Each year TIAA-CREF presents the 2008 TIAA-CREF Paul A. Samuelson Award for Outstanding Scholarly Writing on Lifelong Financial Security to authors of an academic research publication containing ideas that the public and private sectors can use to maintain and improve Americans’ financial well being.
The 2008 award goes to an ILLINOIS Finance professor, Jeffrey R. Brown and his coauthor, Amy Finkelstein at MIT. Their paper, The Interaction of Public and Private Insurance: Medicaid and the Long-Term Care Insurance Market, considers how even incomplete public insurance can crowd out private insurance demand.
The award is named in honor of the MIT Professor of Economics, Emeritus, Nobel Laureate and former CREF trustee. It will be awarded next January at a special ceremony and reception during the Allied Social Science Associations annual convention in San Francisco. The authors will share a $10,000 gift.
Jeffrey Brown is the William Karnes Professor of Finance in the College of Business at the University of Illinois at Urbana-Champaign. He also serves as Director of the College of Business’ Center on Business and Public Policy, and as Associate Director of the NBER Retirement Research Center. Prior to joining the Illinois faculty, Dr. Brown was an assistant professor of public policy at Harvard University’s John F. Kennedy School of Government. During 2001-2002, he served as Senior Economist at the White House Council of Economic Advisers, where he focused primarily on Social Security, pension reform, and terrorism risk insurance. During 2001 he also served on the staff of the President’s Commission to Strengthen Social Security. In 2006, President Bush nominated, and the Senate confirmed, Dr. Brown as a member of the Social Security Advisory Board.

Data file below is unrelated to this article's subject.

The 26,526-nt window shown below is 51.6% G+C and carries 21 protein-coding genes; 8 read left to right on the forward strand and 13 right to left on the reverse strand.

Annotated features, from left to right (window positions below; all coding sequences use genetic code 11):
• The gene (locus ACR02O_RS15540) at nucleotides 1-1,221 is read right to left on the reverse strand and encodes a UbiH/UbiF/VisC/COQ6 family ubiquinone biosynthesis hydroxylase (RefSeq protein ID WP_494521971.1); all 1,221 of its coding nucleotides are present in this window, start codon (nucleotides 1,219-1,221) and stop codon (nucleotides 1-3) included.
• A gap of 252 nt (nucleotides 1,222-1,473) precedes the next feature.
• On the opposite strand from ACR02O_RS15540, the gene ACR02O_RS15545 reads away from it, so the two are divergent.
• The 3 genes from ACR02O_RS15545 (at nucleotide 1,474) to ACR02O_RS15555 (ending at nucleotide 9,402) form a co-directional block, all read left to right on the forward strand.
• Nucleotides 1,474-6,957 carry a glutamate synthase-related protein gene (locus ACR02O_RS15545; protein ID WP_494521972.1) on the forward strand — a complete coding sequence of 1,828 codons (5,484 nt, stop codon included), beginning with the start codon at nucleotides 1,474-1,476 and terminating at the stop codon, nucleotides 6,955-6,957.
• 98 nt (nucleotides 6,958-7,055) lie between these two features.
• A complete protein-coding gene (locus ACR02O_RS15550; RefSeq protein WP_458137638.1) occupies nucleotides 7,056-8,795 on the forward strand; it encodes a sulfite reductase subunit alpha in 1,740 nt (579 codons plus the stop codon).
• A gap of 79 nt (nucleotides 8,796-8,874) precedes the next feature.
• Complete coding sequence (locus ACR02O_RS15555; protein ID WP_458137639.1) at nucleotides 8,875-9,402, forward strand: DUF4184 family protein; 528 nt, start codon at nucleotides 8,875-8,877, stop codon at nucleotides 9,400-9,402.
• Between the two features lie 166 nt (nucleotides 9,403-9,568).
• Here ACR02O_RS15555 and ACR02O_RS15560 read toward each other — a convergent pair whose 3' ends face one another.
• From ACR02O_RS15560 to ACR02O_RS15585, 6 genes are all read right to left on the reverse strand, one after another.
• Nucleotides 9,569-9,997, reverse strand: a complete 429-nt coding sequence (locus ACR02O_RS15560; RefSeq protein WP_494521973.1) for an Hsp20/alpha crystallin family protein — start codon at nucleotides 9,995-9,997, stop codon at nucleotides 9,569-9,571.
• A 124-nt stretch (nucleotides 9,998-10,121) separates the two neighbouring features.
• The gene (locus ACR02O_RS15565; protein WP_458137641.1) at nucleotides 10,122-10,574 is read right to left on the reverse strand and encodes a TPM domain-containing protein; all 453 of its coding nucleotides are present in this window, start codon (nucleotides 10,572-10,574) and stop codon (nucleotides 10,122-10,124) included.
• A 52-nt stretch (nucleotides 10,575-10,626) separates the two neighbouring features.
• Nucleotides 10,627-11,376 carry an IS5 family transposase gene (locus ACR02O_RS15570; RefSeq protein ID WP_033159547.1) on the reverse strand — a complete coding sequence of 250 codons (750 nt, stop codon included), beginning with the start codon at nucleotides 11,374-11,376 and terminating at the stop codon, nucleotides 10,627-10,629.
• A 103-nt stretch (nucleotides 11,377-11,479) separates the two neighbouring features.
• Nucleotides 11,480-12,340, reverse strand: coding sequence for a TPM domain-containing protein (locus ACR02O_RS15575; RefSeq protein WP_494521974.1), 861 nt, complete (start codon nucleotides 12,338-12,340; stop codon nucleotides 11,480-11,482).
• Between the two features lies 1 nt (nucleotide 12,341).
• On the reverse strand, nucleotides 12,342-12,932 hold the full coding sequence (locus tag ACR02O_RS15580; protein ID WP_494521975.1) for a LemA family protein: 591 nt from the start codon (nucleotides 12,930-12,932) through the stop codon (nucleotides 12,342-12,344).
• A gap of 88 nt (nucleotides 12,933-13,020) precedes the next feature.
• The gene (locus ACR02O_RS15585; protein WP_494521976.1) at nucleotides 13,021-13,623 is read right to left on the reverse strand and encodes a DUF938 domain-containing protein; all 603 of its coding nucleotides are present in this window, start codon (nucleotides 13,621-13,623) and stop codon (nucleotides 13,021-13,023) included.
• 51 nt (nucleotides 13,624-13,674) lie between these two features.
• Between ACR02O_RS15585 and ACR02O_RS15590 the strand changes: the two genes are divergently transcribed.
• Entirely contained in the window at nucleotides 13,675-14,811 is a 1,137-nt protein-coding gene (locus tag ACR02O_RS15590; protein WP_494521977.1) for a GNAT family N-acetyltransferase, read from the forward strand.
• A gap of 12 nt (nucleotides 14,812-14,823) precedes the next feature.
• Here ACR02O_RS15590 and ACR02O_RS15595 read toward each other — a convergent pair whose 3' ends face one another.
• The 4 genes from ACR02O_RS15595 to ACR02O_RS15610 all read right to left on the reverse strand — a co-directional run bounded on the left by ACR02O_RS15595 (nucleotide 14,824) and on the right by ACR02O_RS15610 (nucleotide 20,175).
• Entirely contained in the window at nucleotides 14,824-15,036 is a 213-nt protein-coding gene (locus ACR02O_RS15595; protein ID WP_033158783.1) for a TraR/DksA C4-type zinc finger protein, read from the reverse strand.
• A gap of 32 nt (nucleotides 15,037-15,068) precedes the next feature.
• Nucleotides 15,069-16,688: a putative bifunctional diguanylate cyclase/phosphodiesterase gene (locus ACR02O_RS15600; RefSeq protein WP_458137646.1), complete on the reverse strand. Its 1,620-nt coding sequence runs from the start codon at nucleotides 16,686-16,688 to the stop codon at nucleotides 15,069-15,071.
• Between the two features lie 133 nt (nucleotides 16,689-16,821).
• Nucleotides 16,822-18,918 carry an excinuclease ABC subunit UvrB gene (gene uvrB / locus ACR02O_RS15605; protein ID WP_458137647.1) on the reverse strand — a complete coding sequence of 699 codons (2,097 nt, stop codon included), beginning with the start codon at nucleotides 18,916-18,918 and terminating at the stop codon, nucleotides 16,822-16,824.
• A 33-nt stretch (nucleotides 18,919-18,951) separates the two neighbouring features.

Interaction of Public and Private Insurance: Medicaid and the Long-Term Care Insurance Market
Long-term care expenditures represent one of the largest uninsured financial risks facing elderly Americans and constitute about 8.5 percent of total health expenditures for all ages. Yet most of the expenditure risk is uninsured: only 4 percent of long-term care expenditures are paid for by private insurance, while one-third are paid for out-of-pocket. The underlying causes for the limited size of the long-term care insurance market have important implications for the financial well-being of the elderly, as well as affecting both financial service providers and policy makers in their attempts to stimulate demand for private insurance.
Brown and Finkelstein provide fundamental new insights into the interaction of public and private insurance markets for long-term care. They show that Medicaid imposes a large implicit tax on private insurance policies, thereby providing a sufficient reason for why most elderly households do not purchase long-term care insurance. However, because Medicaid provides very incomplete insurance for most individuals, it exposes most elderly households to substantial long-term care expenditure risk. They show that current public policies to increase private insurance are ineffective because they do not reduce Medicaid’s implicit tax. Financial service sector attempts to stimulate demand for long-term care insurance are also hampered by the difficulty in designing contracts that avoid Medicaid’s implicit tax. These insights have important implications for the future design of both public and private insurance programs.